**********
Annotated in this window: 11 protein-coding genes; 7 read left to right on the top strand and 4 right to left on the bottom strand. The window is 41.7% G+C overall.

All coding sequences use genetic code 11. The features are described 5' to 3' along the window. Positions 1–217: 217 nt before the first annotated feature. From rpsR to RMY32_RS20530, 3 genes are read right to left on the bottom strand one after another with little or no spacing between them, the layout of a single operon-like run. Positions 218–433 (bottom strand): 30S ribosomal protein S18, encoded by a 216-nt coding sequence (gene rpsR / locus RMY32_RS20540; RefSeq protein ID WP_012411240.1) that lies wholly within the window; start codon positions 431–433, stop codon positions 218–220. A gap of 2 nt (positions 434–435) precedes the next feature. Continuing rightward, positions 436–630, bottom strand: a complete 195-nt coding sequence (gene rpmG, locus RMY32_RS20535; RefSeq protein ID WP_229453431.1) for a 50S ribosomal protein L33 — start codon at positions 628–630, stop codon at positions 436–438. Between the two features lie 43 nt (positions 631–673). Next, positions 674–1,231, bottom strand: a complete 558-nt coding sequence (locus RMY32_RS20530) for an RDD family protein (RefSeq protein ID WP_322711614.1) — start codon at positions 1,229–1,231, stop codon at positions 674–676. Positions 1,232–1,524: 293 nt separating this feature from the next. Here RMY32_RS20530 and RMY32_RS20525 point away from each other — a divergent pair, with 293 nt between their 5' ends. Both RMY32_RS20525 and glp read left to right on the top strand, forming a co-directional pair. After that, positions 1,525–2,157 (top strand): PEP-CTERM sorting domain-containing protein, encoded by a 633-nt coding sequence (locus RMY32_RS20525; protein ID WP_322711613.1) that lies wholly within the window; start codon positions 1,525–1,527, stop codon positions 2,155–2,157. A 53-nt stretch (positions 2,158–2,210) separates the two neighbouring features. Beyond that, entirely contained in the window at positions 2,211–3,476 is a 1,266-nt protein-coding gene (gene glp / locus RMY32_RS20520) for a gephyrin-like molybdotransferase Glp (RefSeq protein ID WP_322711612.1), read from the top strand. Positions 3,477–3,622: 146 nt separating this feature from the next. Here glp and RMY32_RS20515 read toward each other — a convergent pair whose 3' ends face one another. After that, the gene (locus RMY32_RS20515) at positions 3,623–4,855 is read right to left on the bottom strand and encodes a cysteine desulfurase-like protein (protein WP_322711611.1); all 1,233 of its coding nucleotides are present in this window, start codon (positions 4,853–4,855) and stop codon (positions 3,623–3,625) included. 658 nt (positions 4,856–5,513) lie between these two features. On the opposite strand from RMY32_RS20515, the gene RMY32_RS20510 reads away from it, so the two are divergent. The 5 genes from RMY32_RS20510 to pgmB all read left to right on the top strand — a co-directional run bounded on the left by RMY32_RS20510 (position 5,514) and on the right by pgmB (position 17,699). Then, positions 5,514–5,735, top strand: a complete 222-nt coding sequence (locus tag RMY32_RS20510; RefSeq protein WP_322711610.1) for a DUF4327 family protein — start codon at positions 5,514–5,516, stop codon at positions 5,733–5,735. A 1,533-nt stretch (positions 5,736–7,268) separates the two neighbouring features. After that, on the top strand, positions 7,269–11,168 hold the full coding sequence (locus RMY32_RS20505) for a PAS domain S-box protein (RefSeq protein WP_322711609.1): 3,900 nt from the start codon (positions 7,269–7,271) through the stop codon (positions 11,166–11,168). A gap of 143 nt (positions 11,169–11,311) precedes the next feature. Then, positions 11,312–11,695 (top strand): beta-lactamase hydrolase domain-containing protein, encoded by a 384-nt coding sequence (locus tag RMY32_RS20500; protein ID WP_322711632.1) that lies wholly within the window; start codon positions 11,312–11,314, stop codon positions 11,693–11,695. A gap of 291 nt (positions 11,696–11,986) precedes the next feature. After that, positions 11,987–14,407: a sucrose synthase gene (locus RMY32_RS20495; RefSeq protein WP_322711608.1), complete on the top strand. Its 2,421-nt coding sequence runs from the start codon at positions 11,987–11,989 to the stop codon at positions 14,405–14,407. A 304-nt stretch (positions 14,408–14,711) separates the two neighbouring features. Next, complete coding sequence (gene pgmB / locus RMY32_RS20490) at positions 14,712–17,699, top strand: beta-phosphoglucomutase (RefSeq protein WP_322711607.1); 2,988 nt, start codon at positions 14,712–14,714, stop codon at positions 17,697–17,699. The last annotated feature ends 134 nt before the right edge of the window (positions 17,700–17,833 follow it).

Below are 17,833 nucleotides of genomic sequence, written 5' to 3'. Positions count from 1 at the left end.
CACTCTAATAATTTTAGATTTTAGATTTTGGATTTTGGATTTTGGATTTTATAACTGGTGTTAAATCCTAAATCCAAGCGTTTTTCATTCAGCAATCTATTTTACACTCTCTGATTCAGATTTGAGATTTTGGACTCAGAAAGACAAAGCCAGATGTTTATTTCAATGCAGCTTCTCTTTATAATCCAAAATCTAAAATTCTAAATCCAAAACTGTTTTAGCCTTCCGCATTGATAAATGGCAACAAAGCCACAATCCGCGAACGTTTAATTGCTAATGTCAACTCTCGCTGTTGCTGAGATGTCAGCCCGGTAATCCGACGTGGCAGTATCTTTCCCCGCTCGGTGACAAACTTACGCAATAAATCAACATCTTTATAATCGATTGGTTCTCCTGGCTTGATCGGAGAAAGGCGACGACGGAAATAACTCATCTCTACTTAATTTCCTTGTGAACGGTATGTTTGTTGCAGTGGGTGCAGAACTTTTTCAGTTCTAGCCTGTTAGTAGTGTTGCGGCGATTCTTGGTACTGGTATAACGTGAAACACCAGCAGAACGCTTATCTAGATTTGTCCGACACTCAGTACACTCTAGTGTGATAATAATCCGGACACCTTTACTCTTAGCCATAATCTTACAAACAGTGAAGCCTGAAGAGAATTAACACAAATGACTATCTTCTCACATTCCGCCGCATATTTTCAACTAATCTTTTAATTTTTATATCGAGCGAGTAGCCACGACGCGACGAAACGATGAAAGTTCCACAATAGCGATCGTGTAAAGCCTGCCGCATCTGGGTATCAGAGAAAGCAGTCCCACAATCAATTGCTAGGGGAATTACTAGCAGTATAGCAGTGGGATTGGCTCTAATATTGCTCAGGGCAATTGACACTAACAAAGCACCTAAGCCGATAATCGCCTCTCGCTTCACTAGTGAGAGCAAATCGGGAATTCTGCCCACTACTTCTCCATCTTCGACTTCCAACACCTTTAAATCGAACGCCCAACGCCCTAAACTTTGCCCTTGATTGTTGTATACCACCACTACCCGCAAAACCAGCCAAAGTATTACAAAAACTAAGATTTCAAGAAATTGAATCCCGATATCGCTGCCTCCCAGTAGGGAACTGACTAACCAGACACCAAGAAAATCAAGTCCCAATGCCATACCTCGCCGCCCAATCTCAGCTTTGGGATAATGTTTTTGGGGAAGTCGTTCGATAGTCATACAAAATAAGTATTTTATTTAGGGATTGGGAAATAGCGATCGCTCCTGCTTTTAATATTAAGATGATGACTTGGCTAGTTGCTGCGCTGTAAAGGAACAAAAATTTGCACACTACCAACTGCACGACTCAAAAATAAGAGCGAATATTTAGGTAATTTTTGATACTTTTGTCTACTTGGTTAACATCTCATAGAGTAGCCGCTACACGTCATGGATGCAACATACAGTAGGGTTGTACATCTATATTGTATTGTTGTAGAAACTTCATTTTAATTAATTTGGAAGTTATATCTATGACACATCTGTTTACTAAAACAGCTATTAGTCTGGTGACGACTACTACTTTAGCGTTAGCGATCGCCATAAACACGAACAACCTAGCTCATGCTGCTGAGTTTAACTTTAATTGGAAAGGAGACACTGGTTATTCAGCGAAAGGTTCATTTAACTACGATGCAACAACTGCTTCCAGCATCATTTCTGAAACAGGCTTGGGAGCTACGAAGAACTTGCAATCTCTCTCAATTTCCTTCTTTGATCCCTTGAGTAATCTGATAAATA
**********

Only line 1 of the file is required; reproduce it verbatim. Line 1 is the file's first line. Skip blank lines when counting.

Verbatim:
Annotated in this window: 11 protein-coding genes; 7 read left to right on the top strand and 4 right to left on the bottom strand. The window is 41.7% G+C overall.